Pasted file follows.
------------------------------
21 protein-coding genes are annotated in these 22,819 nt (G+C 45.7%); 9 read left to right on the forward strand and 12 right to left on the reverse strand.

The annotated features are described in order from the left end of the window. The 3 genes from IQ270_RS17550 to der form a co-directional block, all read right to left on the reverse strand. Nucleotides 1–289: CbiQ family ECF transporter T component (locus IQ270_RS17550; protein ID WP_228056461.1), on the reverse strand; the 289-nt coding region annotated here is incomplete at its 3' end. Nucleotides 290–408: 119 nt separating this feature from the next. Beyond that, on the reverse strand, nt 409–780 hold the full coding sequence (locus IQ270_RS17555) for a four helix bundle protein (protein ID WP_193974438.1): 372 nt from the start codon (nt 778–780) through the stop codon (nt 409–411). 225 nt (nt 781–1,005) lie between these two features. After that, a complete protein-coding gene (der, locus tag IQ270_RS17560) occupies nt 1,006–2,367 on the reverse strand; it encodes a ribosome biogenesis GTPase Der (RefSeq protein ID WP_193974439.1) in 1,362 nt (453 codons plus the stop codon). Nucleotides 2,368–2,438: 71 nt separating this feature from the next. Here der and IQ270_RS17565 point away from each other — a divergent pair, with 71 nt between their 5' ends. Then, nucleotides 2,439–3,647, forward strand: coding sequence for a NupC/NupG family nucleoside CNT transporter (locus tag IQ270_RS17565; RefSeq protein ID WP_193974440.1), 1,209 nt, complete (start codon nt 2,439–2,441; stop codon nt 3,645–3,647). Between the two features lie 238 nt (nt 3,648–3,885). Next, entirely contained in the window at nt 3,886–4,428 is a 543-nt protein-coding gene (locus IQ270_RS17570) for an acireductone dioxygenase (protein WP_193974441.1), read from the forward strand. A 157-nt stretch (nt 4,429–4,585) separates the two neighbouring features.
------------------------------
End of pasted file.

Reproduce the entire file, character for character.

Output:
21 protein-coding genes are annotated in these 22,819 nt (G+C 45.7%); 9 read left to right on the forward strand and 12 right to left on the reverse strand.

The annotated features are described in order from the left end of the window. The 3 genes from IQ270_RS17550 to der form a co-directional block, all read right to left on the reverse strand. Nucleotides 1–289: CbiQ family ECF transporter T component (locus IQ270_RS17550; protein ID WP_228056461.1), on the reverse strand; the 289-nt coding region annotated here is incomplete at its 3' end. Nucleotides 290–408: 119 nt separating this feature from the next. Beyond that, on the reverse strand, nt 409–780 hold the full coding sequence (locus IQ270_RS17555) for a four helix bundle protein (protein ID WP_193974438.1): 372 nt from the start codon (nt 778–780) through the stop codon (nt 409–411). 225 nt (nt 781–1,005) lie between these two features. After that, a complete protein-coding gene (der, locus tag IQ270_RS17560) occupies nt 1,006–2,367 on the reverse strand; it encodes a ribosome biogenesis GTPase Der (RefSeq protein ID WP_193974439.1) in 1,362 nt (453 codons plus the stop codon). Nucleotides 2,368–2,438: 71 nt separating this feature from the next. Here der and IQ270_RS17565 point away from each other — a divergent pair, with 71 nt between their 5' ends. Then, nucleotides 2,439–3,647, forward strand: coding sequence for a NupC/NupG family nucleoside CNT transporter (locus tag IQ270_RS17565; RefSeq protein ID WP_193974440.1), 1,209 nt, complete (start codon nt 2,439–2,441; stop codon nt 3,645–3,647). Between the two features lie 238 nt (nt 3,648–3,885). Next, entirely contained in the window at nt 3,886–4,428 is a 543-nt protein-coding gene (locus IQ270_RS17570) for an acireductone dioxygenase (protein WP_193974441.1), read from the forward strand. A 157-nt stretch (nt 4,429–4,585) separates the two neighbouring features.